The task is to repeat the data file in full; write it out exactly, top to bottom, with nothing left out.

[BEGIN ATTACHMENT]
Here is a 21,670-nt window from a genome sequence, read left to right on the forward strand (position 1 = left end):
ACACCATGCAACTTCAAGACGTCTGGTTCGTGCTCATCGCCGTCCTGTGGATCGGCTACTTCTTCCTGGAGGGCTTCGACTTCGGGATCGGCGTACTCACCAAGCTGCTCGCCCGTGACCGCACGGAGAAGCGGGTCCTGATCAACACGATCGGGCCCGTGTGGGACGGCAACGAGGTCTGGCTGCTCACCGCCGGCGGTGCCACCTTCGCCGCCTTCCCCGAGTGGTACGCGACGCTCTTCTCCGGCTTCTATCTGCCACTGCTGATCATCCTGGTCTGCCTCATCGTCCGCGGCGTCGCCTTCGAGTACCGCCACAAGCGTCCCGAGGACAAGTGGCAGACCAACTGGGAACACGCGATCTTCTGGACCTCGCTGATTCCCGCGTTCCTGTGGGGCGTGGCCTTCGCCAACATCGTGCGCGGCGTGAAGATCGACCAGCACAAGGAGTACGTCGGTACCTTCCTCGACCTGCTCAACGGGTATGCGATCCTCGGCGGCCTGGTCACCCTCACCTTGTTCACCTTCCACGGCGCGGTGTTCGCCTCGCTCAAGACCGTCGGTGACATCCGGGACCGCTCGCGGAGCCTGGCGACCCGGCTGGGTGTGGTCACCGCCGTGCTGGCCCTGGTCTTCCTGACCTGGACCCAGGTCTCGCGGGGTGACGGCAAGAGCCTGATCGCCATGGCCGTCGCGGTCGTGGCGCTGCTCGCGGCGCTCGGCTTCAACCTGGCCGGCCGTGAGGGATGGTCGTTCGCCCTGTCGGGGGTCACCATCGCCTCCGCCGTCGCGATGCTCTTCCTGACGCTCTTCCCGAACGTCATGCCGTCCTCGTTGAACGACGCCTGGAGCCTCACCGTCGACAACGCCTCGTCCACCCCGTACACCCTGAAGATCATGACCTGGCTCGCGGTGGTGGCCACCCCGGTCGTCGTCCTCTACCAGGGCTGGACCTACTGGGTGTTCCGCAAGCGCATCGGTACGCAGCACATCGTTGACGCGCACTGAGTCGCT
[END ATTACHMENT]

Here is a 21,670-nt window from a genome sequence, read left to right on the forward strand (position 1 = left end):
ACACCATGCAACTTCAAGACGTCTGGTTCGTGCTCATCGCCGTCCTGTGGATCGGCTACTTCTTCCTGGAGGGCTTCGACTTCGGGATCGGCGTACTCACCAAGCTGCTCGCCCGTGACCGCACGGAGAAGCGGGTCCTGATCAACACGATCGGGCCCGTGTGGGACGGCAACGAGGTCTGGCTGCTCACCGCCGGCGGTGCCACCTTCGCCGCCTTCCCCGAGTGGTACGCGACGCTCTTCTCCGGCTTCTATCTGCCACTGCTGATCATCCTGGTCTGCCTCATCGTCCGCGGCGTCGCCTTCGAGTACCGCCACAAGCGTCCCGAGGACAAGTGGCAGACCAACTGGGAACACGCGATCTTCTGGACCTCGCTGATTCCCGCGTTCCTGTGGGGCGTGGCCTTCGCCAACATCGTGCGCGGCGTGAAGATCGACCAGCACAAGGAGTACGTCGGTACCTTCCTCGACCTGCTCAACGGGTATGCGATCCTCGGCGGCCTGGTCACCCTCACCTTGTTCACCTTCCACGGCGCGGTGTTCGCCTCGCTCAAGACCGTCGGTGACATCCGGGACCGCTCGCGGAGCCTGGCGACCCGGCTGGGTGTGGTCACCGCCGTGCTGGCCCTGGTCTTCCTGACCTGGACCCAGGTCTCGCGGGGTGACGGCAAGAGCCTGATCGCCATGGCCGTCGCGGTCGTGGCGCTGCTCGCGGCGCTCGGCTTCAACCTGGCCGGCCGTGAGGGATGGTCGTTCGCCCTGTCGGGGGTCACCATCGCCTCCGCCGTCGCGATGCTCTTCCTGACGCTCTTCCCGAACGTCATGCCGTCCTCGTTGAACGACGCCTGGAGCCTCACCGTCGACAACGCCTCGTCCACCCCGTACACCCTGAAGATCATGACCTGGCTCGCGGTGGTGGCCACCCCGGTCGTCGTCCTCTACCAGGGCTGGACCTACTGGGTGTTCCGCAAGCGCATCGGTACGCAGCACATCGTTGACGCGCACTGAGTCGCT